Matrix-induced autologous chondrocyte implantation (MACI) has
demonstrated encouraging clinical results in the treatment of knee
chondral defects. However, earlier studies suggested that
chondrocyte implantation in the patellofemoral (PF) joint was less
effective than in the tibiofemoral (TF) joint.
To compare the radiological and clinical outcomes of those
undergoing MACI to either the femoral condyles or PF joint.
Cohort study; Level of evidence, 3.
A total of 194 patients were included in this analysis, including
127 undergoing MACI to the medial (n = 94) and lateral (n = 33)
femoral condyle, as well as 67 to the patella (n = 35) or trochlea
(n = 32). All patients were evaluated clinically (Knee injury and
Osteoarthritis Outcome Score [KOOS], visual analog scale, Short
Form-36) before surgery and at 3, 12, and 24 months after surgery,
while magnetic resonance imaging (MRI) was undertaken at 3, 12, and
24 months, with the MOCART (magnetic resonance observation of
cartilage repair tissue) scoring system employed to evaluate the
quality and quantity of repair tissue, as well as an MRI composite
score. Patient satisfaction was evaluated.
No significant group differences ( P > .05) were seen in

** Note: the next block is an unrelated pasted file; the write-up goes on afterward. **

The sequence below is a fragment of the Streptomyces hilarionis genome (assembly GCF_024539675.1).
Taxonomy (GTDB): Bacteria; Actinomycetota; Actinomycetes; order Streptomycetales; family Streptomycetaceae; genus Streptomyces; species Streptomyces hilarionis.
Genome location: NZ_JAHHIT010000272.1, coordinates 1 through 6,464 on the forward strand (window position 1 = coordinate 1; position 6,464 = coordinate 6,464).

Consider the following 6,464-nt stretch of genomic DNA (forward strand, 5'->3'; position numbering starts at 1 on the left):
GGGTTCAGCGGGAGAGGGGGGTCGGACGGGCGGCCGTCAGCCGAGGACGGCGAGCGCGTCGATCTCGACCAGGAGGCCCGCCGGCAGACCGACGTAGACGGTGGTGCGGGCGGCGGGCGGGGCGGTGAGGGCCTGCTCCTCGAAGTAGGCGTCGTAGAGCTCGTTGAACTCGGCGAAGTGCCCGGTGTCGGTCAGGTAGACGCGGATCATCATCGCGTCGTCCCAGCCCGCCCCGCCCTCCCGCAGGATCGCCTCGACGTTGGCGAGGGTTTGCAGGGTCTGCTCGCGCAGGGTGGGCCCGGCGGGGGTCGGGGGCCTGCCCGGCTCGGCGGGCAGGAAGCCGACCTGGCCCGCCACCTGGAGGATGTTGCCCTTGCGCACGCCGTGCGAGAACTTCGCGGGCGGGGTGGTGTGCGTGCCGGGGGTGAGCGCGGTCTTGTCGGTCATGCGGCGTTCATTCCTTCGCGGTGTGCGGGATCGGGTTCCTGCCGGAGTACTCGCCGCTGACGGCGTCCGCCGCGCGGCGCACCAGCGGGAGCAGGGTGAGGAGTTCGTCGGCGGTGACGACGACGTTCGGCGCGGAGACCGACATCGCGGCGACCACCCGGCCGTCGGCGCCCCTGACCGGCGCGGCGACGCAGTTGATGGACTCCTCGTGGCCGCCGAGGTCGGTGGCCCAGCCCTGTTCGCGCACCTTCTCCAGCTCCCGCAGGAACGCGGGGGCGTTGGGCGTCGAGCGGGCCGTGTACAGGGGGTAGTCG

demographics, defect size, prior injury, or surgical history, while
the majority of clinical scores were similar preoperatively. All
clinical scores significantly improved over time ( P < .05), with
a significant group effect observed for KOOS activities of daily
living ( P = .008), quality of life ( P = .008), and sport ( P =
.017), reflecting better postoperative scores in the TF group. While
the PF group had significantly lower values at baseline for the KOOS
activities of daily living and quality of life subscales, it
actually displayed a similar net improvement over time compared with
the TF group. At 24 months, 93.7% (n = 119) and 91.0% (n = 61) of
patients were satisfied with the ability of MACI to relieve their
knee pain, 74.0% (n = 94) and 65.7% (n = 44) with their ability to
participate in sport, and 90.5% (n = 115) and 83.6% (n = 56)
satisfied overall, in the TF and PF groups, respectively. MRI
evaluation via the MOCART score revealed a significant time effect (
P < .05) for the MRI composite score and graft infill over the
24-month period. While subchondral lamina scored significantly
better ( P = .002) in the TF group, subchondral bone scored
significantly worse ( P < .001). At 24 months, the overall MRI
composite score was classified as good/excellent in 98 TF patients
(77%) and 54 PF patients (81%).
MACI in the PF joint with concurrent correction of PF maltracking if
required leads to similar clinical and radiological outcomes
compared with MACI on the femoral condyles.